I am a father of two pre-school age children. I have just gotten a teaching job in a very small town (under 4,000 people) in a very isolated area (2 hour drive to find a bigger town). The town is exceedingly Christian. The local Yellow Pages lists dozens of Christian churches in the surrounding 60 mile radius or so and zero temples, synagogues, etc. Otherwise, the town is in a ruggedly beautiful part of the county, with much of the surrounding areas designated as natural parks.
However, I strongly suspect that I am not even remotely the only Atheist in town. There is a University-run research facility nearby, a small, but significant naturalist population exploring the trails, rocks, and rivers and a variety of botanists, geologists, and other scientists who work in and around the national parks. I’ve Googled every directory of atheist / free thinker / humanist / secularist groups I can find, but no avail in finding a local group.
I’m somewhat interested in starting such a group but worry about backlash from students, parents, and administration. My instinct is to wait out my probationary period, maybe checking out naturalist groups in the interim, though that’s not really my thing. Then, perhaps after I’m a little more settled, starting to make some moves towards forming such a group. I know a few people from the area, and few had positive things to say about its level of openness. One technically closeted gay teen regularly had rocks thrown at him by teens and verbal harassment by adults. Not a place that deals well with the other.
I’ve read some excellent advice about forming groups, but am curious about your thoughts on doing so in what seems to be such a hostile environment.
When I first heard the proverb, “A single stone can change the course of a river,” my first thought was “Gee, that’s so inspiring.” My immediate next thought was “Yeah, and that stone takes a hell of a beating.”
There are two reasons why I agree with your instinct to wait and be cautious and circumspect with this. The first is that you’re a teacher. If you were a bank clerk or an auto mechanic, public knowledge of your atheism might not have the same consequences. Parents are very protective of their children, and they know that teachers can have a powerful influence. Your personal reassurance that you would not bring your atheism into your class might not assuage the fears of your students’ parents.
Even if your school Principal is a person of principle and would not fire you just for that, he or she could face pressure from parents who think they’re protecting their kids from your evil influence. In very small, isolated, insular towns, each individual bigot has much more power than in big cities. It might only take a couple of dozen, just the congregation of one of those many churches in your area, to force your dismissal. Even after your probation, you might find that you should still be discreet. Each environment has its unique set of hazards.
The second reason is your two pre-school age children. It’s one thing to be willing to be that single stone in the river, but quite another to put little kids into that position. The rejection and abuse that the gay teen has experienced might be an example what your little ones could face. It will be challenging enough for them and you to just be “unchurched” in that town.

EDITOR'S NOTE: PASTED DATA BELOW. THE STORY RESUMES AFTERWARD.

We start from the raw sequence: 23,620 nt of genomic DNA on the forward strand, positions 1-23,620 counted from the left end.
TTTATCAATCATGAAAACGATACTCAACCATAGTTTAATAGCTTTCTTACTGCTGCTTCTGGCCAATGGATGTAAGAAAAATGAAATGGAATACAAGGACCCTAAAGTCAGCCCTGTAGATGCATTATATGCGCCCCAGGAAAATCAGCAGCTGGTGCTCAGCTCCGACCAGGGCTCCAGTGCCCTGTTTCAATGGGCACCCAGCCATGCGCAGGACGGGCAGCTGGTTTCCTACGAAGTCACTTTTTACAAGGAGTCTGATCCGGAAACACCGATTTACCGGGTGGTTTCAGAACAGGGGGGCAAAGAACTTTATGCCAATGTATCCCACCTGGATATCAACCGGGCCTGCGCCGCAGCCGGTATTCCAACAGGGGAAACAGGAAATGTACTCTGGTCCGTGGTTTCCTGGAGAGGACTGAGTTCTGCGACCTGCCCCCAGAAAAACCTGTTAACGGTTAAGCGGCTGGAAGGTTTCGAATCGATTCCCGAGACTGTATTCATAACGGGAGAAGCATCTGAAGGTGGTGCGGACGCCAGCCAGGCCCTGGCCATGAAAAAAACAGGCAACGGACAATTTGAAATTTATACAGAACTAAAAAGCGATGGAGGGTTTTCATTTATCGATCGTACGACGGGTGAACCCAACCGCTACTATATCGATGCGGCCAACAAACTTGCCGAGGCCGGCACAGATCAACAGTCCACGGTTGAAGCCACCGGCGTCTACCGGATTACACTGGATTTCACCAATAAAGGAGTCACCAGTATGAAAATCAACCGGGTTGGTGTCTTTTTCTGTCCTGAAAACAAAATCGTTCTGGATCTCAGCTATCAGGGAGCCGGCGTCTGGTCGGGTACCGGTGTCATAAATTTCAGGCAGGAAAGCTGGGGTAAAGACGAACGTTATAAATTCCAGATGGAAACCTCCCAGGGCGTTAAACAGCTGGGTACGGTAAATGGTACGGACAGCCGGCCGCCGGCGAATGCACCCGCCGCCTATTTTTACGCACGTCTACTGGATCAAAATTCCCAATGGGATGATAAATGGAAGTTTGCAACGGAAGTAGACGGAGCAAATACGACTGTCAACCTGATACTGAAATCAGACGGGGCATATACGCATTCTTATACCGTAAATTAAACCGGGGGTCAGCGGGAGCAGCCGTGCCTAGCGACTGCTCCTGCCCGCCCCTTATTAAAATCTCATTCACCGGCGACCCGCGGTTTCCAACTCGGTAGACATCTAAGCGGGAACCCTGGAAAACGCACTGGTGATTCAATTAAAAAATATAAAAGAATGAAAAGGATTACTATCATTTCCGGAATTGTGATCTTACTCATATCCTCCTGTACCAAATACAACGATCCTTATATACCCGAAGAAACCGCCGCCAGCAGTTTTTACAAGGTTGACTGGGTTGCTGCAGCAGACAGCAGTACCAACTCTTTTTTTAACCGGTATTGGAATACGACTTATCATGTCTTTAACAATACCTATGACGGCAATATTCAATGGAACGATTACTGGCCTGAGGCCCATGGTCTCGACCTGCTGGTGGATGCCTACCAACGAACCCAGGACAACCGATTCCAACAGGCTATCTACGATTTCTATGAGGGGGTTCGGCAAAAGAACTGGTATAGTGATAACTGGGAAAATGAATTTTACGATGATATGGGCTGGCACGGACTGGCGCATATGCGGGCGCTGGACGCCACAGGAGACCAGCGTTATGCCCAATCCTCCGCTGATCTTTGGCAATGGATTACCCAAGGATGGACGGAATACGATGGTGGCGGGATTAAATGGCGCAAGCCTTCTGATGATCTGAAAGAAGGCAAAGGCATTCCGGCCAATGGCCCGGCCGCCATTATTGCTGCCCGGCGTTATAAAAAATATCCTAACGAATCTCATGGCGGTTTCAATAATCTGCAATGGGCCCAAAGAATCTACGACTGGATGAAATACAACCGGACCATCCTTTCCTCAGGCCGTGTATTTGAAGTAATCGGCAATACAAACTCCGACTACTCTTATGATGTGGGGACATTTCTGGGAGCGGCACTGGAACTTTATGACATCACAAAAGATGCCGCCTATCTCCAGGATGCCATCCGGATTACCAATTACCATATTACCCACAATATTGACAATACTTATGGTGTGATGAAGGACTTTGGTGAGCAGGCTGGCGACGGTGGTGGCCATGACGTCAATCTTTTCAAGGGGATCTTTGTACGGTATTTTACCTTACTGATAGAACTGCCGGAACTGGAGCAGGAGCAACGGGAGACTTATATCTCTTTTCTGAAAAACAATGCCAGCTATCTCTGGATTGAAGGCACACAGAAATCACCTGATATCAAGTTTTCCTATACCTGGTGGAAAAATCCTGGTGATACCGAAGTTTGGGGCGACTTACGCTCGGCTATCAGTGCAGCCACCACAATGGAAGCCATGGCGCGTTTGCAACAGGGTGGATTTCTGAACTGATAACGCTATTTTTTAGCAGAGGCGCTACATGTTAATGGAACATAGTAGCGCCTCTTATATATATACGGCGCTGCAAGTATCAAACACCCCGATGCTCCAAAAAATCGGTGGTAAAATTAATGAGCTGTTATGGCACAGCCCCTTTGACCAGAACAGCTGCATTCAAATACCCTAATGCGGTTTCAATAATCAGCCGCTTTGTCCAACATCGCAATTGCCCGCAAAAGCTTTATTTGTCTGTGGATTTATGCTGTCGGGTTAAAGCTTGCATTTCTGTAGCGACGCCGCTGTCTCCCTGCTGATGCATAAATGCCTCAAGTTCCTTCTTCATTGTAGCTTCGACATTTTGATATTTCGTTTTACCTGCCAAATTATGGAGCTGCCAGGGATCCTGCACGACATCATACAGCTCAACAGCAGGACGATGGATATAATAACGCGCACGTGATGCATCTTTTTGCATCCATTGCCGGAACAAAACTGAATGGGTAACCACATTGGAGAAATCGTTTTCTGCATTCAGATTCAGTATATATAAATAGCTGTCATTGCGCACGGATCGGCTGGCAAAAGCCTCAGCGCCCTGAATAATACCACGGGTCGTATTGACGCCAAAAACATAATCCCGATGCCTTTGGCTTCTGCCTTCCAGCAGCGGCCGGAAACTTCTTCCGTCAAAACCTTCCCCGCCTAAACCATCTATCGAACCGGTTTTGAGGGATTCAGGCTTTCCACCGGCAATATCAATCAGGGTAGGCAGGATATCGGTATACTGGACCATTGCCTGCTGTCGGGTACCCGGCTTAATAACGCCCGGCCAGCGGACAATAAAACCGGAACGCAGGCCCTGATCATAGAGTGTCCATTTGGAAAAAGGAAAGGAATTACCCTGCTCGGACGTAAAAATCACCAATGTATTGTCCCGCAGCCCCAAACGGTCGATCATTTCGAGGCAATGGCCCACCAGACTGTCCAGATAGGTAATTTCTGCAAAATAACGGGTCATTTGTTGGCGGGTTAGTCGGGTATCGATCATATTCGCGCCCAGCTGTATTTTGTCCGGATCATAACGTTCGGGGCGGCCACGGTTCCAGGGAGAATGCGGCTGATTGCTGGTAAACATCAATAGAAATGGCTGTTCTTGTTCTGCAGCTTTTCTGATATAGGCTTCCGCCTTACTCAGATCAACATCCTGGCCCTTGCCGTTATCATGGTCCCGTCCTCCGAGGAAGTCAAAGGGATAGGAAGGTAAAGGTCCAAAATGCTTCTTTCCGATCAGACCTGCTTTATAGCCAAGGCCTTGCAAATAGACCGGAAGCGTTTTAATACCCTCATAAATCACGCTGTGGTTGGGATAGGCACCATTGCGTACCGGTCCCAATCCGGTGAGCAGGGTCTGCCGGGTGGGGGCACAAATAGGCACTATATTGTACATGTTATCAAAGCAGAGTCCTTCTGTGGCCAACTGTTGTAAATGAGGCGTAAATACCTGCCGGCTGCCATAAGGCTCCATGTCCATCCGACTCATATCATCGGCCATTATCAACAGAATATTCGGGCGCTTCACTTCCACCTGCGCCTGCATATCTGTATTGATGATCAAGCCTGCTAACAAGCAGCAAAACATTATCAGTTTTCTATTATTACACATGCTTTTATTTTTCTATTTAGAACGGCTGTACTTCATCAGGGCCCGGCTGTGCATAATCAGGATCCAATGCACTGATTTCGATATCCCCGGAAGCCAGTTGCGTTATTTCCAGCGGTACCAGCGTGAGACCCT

Your plan to get to know socially the naturalists and scientists in the area is a very good idea, although there is no guarantee that they are privately atheists. As you say there could be several, and some might even already have a group that meets quietly. But they may have learned that camouflage is the best adaptation for that environment. If so, this will make it more difficult for you to sort each other out, since they’ll be scrutinizing you just as guardedly as you are scrutinizing them. Unfortunately, atheists don’t have a secret sign that only we can use to recognize each other. Look for those of your new acquaintances who are also unchurched; they’re at home or at the town store on Sunday mornings.
Social isolation and intellectual starvation is a common problem for atheists and for intellectuals in small towns. If you’re both, it can be doubly lonely. It’s sad that small towns and small mentalities so often go together. Although I’m sure some towns are exceptions, I’m also sure that they’re rare. Individuals whose minds are hungrier than their fellow townsfolk tend to move away. Small towns can offer an intimacy and a sense of belonging, a personal validation that we lose in big cities. Too bad that conforming to narrow norms is so often the price for living in a place with narrow streets.
It’s an outrage that atheists so frequently have to hide and be secretive just to get along with their neighbors, keep their jobs, and feed their families. There are atheists who never knuckle under and never hide their views from anyone. I thank them for helping to normalize our image and showing that we’re just as worthy of decent treatment as anyone else.
However, I don’t thank those very few who deride or belittle closeted atheists. They can afford to talk tough. They usually don’t have vulnerabilities like a brand new job on probation, or two little kids to consider. Let the open and bold ones be the single stones in their river if they choose, but not hold a conceit against others. Atheists should help each other to cope, and encourage each other to be more open when the risks become more acceptable, but we should never condemn each other for being cautious and prudent. We get enough condemnation already.
Perhaps readers here can suggest ways to inconspicuously find other atheists in your area.
I wish you and your family success and happiness. Write again to tell us how things develop.